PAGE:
We need to understand that the shedding of blood has always been required by God for the forgiveness of sin, and it always will be. That is why the Messiah had to die and shed His blood for us. That is the good news. We have a Redeemer who exchanged His blood for ours. The debt we owe, for both intentional and unintentional sins, was paid by Yeshua through His death on the cross. All we have to do is accept His sacrifice on our behalf.
     The third and final Feast in this month of September is Sukkot, otherwise known as the Feast of Tabernacles or the Feast of Booths. Sukkot, which begins five days after Yom Kippur, is a seven-day period during which Jewish People look back into the history of Israel and remember their forty-year period of wandering in the wilderness.  To us Christians, the Feast of Tabernacles represents the Lord’s shelter in the world to come and His great Tabernacle that will exist in Jerusalem in the Kingdom Age.  The Lord will establish His Tabernacle in Jerusalem and the world will come each year to appear before the King and worship Him (Zechariah 14:16-17).  
     But there is another picture that presents itself during this final Feast.  Historically, it was also a  celebration of the fall harvest and the Lord’s bountiful provision.  Prophetically, it is a picture of the harvest of souls that will come at the End of this Age.  Jesus will return, judge the nations, and establish His throne on the earth in Jerusalem. But there is also a sense in which these holy days also reflect the life of every believer.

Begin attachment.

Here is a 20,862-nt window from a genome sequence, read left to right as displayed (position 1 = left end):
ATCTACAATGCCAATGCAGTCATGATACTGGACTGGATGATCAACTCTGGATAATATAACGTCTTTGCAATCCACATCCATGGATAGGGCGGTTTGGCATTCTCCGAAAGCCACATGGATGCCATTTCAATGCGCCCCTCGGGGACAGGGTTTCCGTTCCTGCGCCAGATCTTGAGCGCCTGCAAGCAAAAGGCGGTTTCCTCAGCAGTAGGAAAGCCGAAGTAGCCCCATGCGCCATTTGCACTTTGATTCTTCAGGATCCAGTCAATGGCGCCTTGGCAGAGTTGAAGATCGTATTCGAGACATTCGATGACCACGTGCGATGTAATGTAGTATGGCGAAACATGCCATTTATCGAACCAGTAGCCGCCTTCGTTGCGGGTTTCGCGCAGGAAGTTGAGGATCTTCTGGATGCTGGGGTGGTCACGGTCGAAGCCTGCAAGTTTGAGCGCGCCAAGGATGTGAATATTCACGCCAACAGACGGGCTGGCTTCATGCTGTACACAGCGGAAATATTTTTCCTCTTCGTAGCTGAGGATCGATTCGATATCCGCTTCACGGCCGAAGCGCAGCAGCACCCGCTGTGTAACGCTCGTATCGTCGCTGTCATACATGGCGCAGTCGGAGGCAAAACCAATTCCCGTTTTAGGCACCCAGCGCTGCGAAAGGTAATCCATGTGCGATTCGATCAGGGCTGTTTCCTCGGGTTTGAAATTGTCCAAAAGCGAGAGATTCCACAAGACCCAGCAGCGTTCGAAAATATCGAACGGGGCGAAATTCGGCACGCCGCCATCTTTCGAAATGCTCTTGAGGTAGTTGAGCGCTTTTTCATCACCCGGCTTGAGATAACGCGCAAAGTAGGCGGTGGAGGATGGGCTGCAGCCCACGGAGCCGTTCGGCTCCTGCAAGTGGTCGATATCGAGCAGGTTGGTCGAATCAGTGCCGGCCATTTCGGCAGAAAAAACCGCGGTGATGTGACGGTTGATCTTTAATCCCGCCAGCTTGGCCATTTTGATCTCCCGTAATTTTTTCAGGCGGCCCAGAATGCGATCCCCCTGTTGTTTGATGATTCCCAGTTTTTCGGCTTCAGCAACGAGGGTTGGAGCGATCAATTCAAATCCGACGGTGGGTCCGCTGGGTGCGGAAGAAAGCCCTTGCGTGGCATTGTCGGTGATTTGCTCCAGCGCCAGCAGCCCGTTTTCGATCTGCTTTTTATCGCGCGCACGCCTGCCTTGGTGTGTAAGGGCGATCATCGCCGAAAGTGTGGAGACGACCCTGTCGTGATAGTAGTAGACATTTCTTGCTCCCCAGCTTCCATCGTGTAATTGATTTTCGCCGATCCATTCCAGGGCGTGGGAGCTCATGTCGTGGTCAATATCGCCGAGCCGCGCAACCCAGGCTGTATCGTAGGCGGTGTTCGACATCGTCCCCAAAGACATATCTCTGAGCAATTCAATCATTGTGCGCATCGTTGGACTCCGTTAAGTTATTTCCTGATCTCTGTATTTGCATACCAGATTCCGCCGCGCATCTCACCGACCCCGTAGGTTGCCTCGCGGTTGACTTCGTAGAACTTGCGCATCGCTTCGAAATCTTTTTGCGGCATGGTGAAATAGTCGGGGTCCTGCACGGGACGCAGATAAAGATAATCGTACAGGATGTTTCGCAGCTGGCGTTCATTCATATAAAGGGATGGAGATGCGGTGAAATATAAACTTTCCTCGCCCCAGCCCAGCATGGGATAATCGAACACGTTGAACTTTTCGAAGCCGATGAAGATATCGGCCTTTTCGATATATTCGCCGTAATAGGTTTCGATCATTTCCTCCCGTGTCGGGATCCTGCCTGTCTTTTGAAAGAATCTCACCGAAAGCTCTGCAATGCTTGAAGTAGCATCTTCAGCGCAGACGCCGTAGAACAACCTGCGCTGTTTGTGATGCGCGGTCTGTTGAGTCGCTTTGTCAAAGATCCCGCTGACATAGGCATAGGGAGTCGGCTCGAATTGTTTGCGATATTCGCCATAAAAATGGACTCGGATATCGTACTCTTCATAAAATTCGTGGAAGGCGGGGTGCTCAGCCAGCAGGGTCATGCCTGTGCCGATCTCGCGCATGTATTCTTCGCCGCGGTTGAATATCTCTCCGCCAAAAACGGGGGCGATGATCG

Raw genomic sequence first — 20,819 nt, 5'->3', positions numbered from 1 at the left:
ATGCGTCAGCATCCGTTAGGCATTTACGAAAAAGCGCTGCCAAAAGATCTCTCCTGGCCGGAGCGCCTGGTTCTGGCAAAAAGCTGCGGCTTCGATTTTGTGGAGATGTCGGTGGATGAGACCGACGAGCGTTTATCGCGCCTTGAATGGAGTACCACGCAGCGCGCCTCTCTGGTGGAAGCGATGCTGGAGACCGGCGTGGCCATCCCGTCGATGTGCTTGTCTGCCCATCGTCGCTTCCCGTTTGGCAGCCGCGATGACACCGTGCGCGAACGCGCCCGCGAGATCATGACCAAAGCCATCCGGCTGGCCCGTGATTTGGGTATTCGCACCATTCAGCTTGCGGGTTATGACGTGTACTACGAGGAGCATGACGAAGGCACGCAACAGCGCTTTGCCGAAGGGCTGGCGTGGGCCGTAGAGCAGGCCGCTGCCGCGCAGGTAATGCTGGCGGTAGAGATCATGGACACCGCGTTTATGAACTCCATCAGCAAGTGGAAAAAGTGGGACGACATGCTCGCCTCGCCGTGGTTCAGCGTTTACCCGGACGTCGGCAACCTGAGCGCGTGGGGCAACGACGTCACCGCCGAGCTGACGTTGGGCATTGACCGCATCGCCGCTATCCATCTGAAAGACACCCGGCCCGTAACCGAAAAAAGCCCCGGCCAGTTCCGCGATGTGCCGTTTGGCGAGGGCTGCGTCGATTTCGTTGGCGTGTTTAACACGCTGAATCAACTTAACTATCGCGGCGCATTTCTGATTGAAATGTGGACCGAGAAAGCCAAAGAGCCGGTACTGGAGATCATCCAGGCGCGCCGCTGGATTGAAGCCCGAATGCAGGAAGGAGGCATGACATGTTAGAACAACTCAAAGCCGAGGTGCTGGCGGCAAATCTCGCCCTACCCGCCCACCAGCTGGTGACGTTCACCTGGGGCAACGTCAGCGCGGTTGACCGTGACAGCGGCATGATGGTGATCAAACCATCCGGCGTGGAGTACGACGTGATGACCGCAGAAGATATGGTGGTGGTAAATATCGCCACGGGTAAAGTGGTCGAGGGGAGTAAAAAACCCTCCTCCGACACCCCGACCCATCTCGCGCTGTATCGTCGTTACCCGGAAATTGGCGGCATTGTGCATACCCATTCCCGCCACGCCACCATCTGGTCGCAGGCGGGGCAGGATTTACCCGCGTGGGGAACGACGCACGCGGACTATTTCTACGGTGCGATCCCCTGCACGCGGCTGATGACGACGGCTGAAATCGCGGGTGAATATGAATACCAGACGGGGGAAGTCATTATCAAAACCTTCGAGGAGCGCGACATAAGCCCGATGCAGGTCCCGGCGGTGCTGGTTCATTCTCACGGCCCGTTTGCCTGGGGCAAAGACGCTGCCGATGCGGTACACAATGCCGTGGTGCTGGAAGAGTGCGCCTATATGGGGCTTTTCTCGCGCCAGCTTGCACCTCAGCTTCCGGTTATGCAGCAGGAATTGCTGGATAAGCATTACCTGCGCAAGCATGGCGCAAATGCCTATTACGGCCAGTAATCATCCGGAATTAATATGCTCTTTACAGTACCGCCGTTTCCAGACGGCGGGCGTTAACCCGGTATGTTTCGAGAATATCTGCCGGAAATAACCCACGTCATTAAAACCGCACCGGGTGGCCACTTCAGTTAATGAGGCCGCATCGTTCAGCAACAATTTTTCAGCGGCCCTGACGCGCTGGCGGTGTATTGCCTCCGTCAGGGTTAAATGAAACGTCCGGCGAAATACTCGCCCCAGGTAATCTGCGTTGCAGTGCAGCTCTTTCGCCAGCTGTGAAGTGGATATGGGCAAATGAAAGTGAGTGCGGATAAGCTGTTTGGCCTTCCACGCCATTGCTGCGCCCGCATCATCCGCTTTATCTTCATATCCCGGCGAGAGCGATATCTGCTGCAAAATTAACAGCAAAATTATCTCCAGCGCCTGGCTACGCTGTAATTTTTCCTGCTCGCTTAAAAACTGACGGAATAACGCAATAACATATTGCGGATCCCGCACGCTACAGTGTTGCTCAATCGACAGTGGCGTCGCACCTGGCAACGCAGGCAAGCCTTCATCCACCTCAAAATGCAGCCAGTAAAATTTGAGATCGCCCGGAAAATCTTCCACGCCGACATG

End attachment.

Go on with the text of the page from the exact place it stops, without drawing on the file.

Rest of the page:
Jesus came to offer us new beginnings (Feast of Trumpets), and to live in our hearts at our new birth.  As He required the shedding of innocent blood to reconcile Himself with Israel (Yom Kippur) so He shed His own Blood to reconcile Himself with us. As He dwelt with the Israelites in the wilderness of Midian (Tabernacles), so He dwells with us in this wilderness of Earth. “And surely I am with you always, to the very end of the age,” (Matt 28:20).  Even so, we eagerly await the sound of the heavenly trumpet that announces His return! Come Lord Jesus! (Rev. 22:20).  And as we celebrate the beginning of the Fall Feasts of the Lord this coming Sunday, you can almost hear the footsteps of the Messiah. Are you ready to receive Him?

Numbers 29:1    On the first day of the seventh month, you shall have a holy [summoned] assembly; you shall do no servile work. It is a day of blowing of trumpets for you [everyone blowing who wishes, proclaiming that the great Day of Atonement and the Feast of Tabernacles are now approaching]